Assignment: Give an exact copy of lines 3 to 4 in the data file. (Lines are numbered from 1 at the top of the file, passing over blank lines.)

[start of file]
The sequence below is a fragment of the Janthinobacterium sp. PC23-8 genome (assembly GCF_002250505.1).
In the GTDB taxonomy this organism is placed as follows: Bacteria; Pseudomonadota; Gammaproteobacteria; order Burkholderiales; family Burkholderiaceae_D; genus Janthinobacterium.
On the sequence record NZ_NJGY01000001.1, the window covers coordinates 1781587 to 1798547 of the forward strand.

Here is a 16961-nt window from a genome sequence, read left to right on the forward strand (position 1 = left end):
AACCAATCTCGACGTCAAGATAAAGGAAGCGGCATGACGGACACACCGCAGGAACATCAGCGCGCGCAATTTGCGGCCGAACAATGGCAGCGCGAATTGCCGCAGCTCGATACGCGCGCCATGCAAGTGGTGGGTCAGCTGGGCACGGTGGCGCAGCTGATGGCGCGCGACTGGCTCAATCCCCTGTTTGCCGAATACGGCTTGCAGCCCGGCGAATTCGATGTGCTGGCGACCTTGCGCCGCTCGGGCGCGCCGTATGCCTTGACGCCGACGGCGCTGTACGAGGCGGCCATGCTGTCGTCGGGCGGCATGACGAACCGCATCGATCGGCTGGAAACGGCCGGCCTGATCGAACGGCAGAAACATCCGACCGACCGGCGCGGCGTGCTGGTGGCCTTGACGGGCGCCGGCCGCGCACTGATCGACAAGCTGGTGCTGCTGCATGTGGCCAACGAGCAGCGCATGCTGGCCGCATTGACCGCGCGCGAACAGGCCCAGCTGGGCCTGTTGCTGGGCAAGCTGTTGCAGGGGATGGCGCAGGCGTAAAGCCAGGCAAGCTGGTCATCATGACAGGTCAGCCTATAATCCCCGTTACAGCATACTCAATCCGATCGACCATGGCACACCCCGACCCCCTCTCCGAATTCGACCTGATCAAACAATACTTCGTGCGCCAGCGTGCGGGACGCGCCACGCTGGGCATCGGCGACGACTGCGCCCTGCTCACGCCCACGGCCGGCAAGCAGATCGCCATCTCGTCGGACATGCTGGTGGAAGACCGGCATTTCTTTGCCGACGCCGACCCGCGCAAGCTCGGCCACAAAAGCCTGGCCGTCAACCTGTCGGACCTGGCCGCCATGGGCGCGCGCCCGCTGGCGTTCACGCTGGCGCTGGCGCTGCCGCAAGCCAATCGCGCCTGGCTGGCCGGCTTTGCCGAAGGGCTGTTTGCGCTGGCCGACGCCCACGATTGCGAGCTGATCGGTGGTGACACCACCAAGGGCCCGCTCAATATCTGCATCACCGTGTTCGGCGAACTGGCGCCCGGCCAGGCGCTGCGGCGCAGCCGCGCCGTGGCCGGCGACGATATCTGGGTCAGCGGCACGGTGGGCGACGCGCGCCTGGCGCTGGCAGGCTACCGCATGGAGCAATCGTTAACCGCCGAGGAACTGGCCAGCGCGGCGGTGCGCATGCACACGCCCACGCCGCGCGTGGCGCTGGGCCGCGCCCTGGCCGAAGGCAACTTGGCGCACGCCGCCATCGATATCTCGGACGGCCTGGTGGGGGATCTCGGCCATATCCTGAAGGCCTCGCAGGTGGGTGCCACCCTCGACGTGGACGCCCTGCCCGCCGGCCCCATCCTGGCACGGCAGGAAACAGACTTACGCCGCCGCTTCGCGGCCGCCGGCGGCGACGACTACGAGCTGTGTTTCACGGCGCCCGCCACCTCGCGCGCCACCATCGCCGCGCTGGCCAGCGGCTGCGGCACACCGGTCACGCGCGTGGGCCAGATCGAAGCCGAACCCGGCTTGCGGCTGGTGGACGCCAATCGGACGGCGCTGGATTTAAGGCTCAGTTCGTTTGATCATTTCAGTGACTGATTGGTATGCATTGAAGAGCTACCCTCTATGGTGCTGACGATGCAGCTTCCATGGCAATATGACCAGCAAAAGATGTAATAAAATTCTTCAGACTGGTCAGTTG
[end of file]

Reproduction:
On the sequence record NZ_NJGY01000001.1, the window covers coordinates 1781587 to 1798547 of the forward strand.

Here is a 16961-nt window from a genome sequence, read left to right on the forward strand (position 1 = left end):